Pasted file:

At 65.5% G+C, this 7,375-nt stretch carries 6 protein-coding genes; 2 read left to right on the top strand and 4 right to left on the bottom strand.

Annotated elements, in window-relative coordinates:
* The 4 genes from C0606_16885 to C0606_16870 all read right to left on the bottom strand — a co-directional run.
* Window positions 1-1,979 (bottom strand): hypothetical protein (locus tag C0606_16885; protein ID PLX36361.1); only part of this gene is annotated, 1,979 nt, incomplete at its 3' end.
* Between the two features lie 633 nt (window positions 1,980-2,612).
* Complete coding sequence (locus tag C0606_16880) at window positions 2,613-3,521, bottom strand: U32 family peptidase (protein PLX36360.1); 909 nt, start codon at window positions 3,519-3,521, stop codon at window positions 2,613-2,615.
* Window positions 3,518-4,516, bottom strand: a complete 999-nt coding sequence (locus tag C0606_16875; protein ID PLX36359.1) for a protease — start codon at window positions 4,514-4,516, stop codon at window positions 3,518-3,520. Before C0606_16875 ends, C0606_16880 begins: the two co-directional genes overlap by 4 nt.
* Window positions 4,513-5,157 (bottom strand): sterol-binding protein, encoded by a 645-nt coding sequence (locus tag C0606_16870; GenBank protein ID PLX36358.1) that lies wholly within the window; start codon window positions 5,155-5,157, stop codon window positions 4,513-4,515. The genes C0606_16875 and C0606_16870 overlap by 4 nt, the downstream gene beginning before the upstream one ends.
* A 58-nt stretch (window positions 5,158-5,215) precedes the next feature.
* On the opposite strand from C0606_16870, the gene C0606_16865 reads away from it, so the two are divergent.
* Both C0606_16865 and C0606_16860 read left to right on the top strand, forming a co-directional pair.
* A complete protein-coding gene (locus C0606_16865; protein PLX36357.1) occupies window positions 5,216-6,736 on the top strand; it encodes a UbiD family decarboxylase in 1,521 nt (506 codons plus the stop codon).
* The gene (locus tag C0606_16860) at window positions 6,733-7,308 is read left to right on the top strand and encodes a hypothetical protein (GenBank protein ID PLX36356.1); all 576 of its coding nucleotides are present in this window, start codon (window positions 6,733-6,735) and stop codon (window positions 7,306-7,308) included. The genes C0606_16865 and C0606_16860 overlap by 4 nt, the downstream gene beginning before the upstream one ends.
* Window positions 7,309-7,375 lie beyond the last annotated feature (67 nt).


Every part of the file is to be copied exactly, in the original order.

At 65.5% G+C, this 7,375-nt stretch carries 6 protein-coding genes; 2 read left to right on the top strand and 4 right to left on the bottom strand.

Annotated elements, in window-relative coordinates:
* The 4 genes from C0606_16885 to C0606_16870 all read right to left on the bottom strand — a co-directional run.
* Window positions 1-1,979 (bottom strand): hypothetical protein (locus tag C0606_16885; protein ID PLX36361.1); only part of this gene is annotated, 1,979 nt, incomplete at its 3' end.
* Between the two features lie 633 nt (window positions 1,980-2,612).
* Complete coding sequence (locus tag C0606_16880) at window positions 2,613-3,521, bottom strand: U32 family peptidase (protein PLX36360.1); 909 nt, start codon at window positions 3,519-3,521, stop codon at window positions 2,613-2,615.
* Window positions 3,518-4,516, bottom strand: a complete 999-nt coding sequence (locus tag C0606_16875; protein ID PLX36359.1) for a protease — start codon at window positions 4,514-4,516, stop codon at window positions 3,518-3,520. Before C0606_16875 ends, C0606_16880 begins: the two co-directional genes overlap by 4 nt.
* Window positions 4,513-5,157 (bottom strand): sterol-binding protein, encoded by a 645-nt coding sequence (locus tag C0606_16870; GenBank protein ID PLX36358.1) that lies wholly within the window; start codon window positions 5,155-5,157, stop codon window positions 4,513-4,515. The genes C0606_16875 and C0606_16870 overlap by 4 nt, the downstream gene beginning before the upstream one ends.
* A 58-nt stretch (window positions 5,158-5,215) precedes the next feature.
* On the opposite strand from C0606_16870, the gene C0606_16865 reads away from it, so the two are divergent.
* Both C0606_16865 and C0606_16860 read left to right on the top strand, forming a co-directional pair.
* A complete protein-coding gene (locus C0606_16865; protein PLX36357.1) occupies window positions 5,216-6,736 on the top strand; it encodes a UbiD family decarboxylase in 1,521 nt (506 codons plus the stop codon).
* The gene (locus tag C0606_16860) at window positions 6,733-7,308 is read left to right on the top strand and encodes a hypothetical protein (GenBank protein ID PLX36356.1); all 576 of its coding nucleotides are present in this window, start codon (window positions 6,733-6,735) and stop codon (window positions 7,306-7,308) included. The genes C0606_16865 and C0606_16860 overlap by 4 nt, the downstream gene beginning before the upstream one ends.
* Window positions 7,309-7,375 lie beyond the last annotated feature (67 nt).